The captain gives the OK and the Finstermeister family from Iowa piles on the dive boat. “I can’t find my dive mask,” complains Freddie Finstermeister, 16. “Tell him to stop messing with my stuff,” whines his younger sister Flo Finstermeister, 14. “Now children, no squabbling,” intones mother Finstermeister, Fiona, 40. Father Finstermeister, Fern, 41, taps the dive master on the arm and says: “My regulator seems to be leaking and I just had it tuned at Big Bob’s Dive Center in Waterloo.” The dive master quickly remedies the problem with a new “O” ring for the scuba tank. Freddie finds his dive mask under his seat. The Finstermeisters are ready for action.
Dive boat Captain Adrian appears on the stern of the boat. “Good morning, I am your bus driver for today’s adventure. Do we have any preferences for our first dive site?” Fern Finstermeister, who stayed up late reading a stack of tourist brochures he picked up at a local burger joint shouts out, “let’s go to Molasses Reef.” Seems Fern knows a thing or two about diving in the Upper Keys. Molasses Reef, located in a Sanctuary Preservation Area in the Florida Keys National Marine Sanctuary, is the most heavily visited reef in the Upper Keys.
The Molasses SPA is an area of approximately 0.3 square nautical miles or about 90 hectares (~222 acres) located off Key Largo to the east of John Pennekamp Coral Reef State Park. Approximate coordinates are 25°00?50?N 80°22?15?W. As we pull up to the site, we see an unmanned reef light and 33 mooring buoys, mostly occupied with dive, snorkel and even glass bottoms boats. There are actually 35 mooring buoys at Molasses, 33 are in the SPA (no fishing, collecting, etc.) and two are outside of the SPA (can be fished from). Why are all these boats here? Visibility is usually excellent at Molasses Reef because of the cleansing effect caused by the currents of the nearby Gulfstream. The clear water makes the reef a great place to dive and see the wonders that lie in the water of the “Diving Capital of the World.” The clear water in the shallow areas is filled with elkhorn and brain corals, sea fans and numerous tropical fish, making Molasses a great snorkeling spot as well.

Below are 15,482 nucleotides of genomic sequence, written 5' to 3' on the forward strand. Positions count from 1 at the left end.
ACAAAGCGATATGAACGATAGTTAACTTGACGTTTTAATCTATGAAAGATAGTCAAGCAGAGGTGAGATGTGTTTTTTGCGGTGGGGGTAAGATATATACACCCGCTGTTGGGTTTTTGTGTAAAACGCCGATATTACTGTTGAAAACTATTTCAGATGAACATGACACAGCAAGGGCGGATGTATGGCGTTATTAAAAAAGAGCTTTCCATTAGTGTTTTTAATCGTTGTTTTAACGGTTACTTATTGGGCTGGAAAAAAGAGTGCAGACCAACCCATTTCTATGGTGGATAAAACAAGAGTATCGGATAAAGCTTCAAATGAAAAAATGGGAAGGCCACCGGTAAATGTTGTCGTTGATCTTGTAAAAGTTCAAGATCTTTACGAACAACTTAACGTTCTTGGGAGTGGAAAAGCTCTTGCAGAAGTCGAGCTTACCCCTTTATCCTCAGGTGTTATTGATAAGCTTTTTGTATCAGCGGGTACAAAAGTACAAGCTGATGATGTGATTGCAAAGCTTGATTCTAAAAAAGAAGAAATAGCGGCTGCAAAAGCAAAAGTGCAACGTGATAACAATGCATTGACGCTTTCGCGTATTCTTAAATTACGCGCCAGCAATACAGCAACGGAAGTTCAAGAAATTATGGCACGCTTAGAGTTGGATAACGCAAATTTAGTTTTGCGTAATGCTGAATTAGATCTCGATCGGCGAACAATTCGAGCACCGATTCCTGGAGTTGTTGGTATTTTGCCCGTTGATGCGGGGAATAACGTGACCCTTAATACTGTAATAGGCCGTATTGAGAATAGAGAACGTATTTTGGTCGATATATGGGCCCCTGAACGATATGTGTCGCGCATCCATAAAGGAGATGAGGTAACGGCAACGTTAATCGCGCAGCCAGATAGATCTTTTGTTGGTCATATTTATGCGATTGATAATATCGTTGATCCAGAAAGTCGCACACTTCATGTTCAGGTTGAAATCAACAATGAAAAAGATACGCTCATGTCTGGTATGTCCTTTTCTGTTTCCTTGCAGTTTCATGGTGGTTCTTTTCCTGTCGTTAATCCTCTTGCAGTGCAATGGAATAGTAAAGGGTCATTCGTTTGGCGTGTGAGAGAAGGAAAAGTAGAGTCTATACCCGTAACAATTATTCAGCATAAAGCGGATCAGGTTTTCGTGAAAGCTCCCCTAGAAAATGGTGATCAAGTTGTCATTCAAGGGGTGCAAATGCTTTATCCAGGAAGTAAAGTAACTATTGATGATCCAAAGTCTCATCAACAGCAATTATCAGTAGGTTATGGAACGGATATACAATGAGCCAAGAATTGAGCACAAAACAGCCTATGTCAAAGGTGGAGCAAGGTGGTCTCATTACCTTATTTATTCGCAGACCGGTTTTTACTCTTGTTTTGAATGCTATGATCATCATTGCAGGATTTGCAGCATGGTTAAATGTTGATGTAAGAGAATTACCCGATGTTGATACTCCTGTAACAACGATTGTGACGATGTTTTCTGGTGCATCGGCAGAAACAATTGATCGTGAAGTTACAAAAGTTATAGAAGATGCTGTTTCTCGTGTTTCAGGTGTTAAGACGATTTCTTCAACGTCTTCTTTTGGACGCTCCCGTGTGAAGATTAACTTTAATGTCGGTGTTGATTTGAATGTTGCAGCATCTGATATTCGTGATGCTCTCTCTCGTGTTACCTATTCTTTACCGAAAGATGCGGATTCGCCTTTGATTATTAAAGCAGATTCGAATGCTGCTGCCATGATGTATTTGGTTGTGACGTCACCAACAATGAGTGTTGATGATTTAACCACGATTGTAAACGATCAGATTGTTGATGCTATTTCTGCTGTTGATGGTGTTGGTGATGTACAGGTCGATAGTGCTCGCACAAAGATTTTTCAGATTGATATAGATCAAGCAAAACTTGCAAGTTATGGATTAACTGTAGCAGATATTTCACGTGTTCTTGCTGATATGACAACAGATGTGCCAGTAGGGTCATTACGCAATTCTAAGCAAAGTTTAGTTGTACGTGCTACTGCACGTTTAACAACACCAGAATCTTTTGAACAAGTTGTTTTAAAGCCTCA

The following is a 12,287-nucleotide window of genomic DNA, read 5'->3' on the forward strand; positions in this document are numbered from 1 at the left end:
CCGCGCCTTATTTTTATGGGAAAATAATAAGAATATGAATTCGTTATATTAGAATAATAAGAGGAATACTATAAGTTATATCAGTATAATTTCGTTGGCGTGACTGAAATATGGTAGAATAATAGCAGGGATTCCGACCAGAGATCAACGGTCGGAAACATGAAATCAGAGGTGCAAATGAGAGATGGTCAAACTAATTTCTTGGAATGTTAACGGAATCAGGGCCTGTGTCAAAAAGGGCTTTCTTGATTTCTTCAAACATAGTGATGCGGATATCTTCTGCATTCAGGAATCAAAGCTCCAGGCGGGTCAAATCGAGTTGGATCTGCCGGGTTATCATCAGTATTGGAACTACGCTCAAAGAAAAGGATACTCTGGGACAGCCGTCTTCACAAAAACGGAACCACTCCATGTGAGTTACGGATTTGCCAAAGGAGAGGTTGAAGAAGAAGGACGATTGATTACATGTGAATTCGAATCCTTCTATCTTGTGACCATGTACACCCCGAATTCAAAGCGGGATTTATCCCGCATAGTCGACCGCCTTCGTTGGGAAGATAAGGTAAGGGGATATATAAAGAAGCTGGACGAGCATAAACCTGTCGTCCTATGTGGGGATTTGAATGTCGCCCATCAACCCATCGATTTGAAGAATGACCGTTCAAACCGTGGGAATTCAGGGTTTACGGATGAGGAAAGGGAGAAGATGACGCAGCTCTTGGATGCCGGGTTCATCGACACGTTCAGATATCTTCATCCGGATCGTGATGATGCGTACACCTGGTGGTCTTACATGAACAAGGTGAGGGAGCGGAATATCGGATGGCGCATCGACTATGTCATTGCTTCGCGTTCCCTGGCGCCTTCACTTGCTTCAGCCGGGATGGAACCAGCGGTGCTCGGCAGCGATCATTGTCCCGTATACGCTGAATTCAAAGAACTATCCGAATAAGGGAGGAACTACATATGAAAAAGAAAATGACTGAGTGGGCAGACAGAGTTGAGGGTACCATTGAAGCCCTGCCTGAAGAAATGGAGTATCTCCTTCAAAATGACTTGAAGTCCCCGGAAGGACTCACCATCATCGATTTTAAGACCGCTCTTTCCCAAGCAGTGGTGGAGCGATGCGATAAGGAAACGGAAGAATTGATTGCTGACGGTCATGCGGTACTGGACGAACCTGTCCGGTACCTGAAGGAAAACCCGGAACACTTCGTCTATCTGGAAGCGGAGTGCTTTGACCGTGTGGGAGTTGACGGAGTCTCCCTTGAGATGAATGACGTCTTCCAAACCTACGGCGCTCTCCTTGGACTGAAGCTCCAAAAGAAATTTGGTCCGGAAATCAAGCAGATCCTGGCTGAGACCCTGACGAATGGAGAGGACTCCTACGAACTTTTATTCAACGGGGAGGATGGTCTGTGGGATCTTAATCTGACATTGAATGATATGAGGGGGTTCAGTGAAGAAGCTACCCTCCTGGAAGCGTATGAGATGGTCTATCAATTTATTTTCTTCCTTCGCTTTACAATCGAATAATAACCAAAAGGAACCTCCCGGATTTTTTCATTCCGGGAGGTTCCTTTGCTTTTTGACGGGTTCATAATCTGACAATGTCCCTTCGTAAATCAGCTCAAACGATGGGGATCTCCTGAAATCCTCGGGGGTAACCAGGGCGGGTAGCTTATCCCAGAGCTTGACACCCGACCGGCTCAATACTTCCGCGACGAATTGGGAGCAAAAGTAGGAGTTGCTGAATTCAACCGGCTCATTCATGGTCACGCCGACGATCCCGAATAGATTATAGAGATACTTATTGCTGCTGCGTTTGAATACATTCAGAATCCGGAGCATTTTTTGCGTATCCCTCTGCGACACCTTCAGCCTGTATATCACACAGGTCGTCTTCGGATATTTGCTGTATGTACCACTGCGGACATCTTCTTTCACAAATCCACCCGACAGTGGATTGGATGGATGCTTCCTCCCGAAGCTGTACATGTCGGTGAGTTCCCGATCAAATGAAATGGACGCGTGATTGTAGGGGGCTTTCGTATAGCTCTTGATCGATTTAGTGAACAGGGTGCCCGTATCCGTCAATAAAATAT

The most frequented dive depths on Molasses range from about 10 feet to over 70 feet, with spur and groove formations found from 10 to 40 feet. At 40 feet to 60 feet, divers can see a variety of sponges and sand chutes on gently sloping hard flat bottoms covered with a variety of hard and soft corals. A drop-off begins at approximately 60 feet and extends to about 100 feet of depth.In shallower depths, the numerous small caverns and ledges provide divers with great opportunities to get close to filefish, lobsters, crabs, moray eels, parrot fish, angelfish, grunt, snapper and all manner of tiny marine life. A bit off the shallow ledges, divers often see turtles, rays nurse sharks goliath groupers, barracuda and larger pelagic (open water) fish. Molasses Reef has several dive locations with names including “Spanish Anchor,” “Winch Hole,” “Fire Coral Caves,” “Hole in the Wall” and many more.
Legend has it that Molasses is named for a barge that grounded carrying a cargo of molasses barrels. Others believe that much of the strewn wreckage is from a wooden hulled, 170-foot Austrian schooner named Slobodna, which ran aground in 1887 after only three years of service. One interesting site, near buoy #7, is the location of a large mechanical winch and various mechanical artifacts from the Slobadana. On Aug. 4, 1984, the Wellwood, a 122-meter freighter carrying pelletized chicken feed, ran aground on Molasses Reef. The destruction included 5,805 square meters of living coral and injury to 75,000 square meters of reef habitat. The area was rejuvenated with reef strata for new coral colonization, transplants from Pickles Reef and preparation for coral larva. The National Oceanic and Atmospheric Administration settled a claim in 1986 of $6.275 million with the Wellwood Shipping Company and the Hanseatic Shipping Company to cover the cost of restoring the reef. Visitors to Molasses Reef may see marine officers patrolling the area to make sure boaters and divers understand and adhere to regulations needed to keep Molasses the world class dive site, with the living coral and abundant sea life, which it is today.
OK, back to the Finstermeister family. They all do a giant stride into the water at the “Hole in the Wall” site. Back on the boat after a 50-minute dive, Fern says, “Wow, that swim through was really cool.” “OMG, did you see that humongous Goliath grouper? I could almost touch it,” Flo blurts out. “Oh yeah, I saw a really, really big nurse shark,” Freddie contemptuously utters. “What a pleasant dive, well worth the trip,” says mother Finstermeyer settling down on the bench of the dive boat while chewing on carrot sticks.Now it’s off to the next site, French Reef. Fern, after chomping down on several handfuls of trail mix, a Krispy Kreme donut and a diet soda, consults his tourist brochures to prepare for the dive.
Freddie checks the boat’s cooler and yells, “Who stole my Red Bull?”
“Here it is, under the ice,” comforts mother Finstermeister, Fiona.
For current weather and diving conditions at or near Molasses reef see:http://www.ndbc.noaa.gov/station_page.php?station=mlrf1 orhttp://forecast.weather.gov/MapClick.php?lon=-80.33234&lat=25.18178
Editor’s note: The Finstermeyers are a composite of the many families dive instructors like Don Rhodes meet out on the water.
Don Rhodes, in addition to a career in government affairs, has taught scuba for 28 years. He and his wife retired to Tavernier three years ago, where he works as an instructor for Conch Republic Divers.